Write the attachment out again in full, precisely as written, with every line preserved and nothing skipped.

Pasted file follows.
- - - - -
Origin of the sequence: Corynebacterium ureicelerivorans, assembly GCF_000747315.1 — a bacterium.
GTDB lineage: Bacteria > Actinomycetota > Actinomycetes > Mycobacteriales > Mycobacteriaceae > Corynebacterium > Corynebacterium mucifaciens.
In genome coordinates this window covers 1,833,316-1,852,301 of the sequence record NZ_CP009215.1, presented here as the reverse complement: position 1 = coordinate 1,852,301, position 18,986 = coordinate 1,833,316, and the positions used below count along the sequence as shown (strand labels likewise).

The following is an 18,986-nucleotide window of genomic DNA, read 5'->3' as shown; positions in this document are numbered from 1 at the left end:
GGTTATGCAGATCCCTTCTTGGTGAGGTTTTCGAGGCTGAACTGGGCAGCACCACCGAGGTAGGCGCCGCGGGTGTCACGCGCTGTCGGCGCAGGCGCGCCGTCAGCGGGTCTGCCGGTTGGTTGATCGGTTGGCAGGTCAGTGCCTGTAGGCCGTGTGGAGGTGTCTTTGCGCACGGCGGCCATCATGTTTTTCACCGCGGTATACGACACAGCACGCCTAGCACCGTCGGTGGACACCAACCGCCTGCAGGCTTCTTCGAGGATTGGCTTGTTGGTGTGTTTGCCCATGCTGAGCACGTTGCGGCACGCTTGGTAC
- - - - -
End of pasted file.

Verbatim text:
Origin of the sequence: Corynebacterium ureicelerivorans, assembly GCF_000747315.1 — a bacterium.
GTDB lineage: Bacteria > Actinomycetota > Actinomycetes > Mycobacteriales > Mycobacteriaceae > Corynebacterium > Corynebacterium mucifaciens.
In genome coordinates this window covers 1,833,316-1,852,301 of the sequence record NZ_CP009215.1, presented here as the reverse complement: position 1 = coordinate 1,852,301, position 18,986 = coordinate 1,833,316, and the positions used below count along the sequence as shown (strand labels likewise).

The following is an 18,986-nucleotide window of genomic DNA, read 5'->3' as shown; positions in this document are numbered from 1 at the left end:
GGTTATGCAGATCCCTTCTTGGTGAGGTTTTCGAGGCTGAACTGGGCAGCACCACCGAGGTAGGCGCCGCGGGTGTCACGCGCTGTCGGCGCAGGCGCGCCGTCAGCGGGTCTGCCGGTTGGTTGATCGGTTGGCAGGTCAGTGCCTGTAGGCCGTGTGGAGGTGTCTTTGCGCACGGCGGCCATCATGTTTTTCACCGCGGTATACGACACAGCACGCCTAGCACCGTCGGTGGACACCAACCGCCTGCAGGCTTCTTCGAGGATTGGCTTGTTGGTGTGTTTGCCCATGCTGAGCACGTTGCGGCACGCTTGGTAC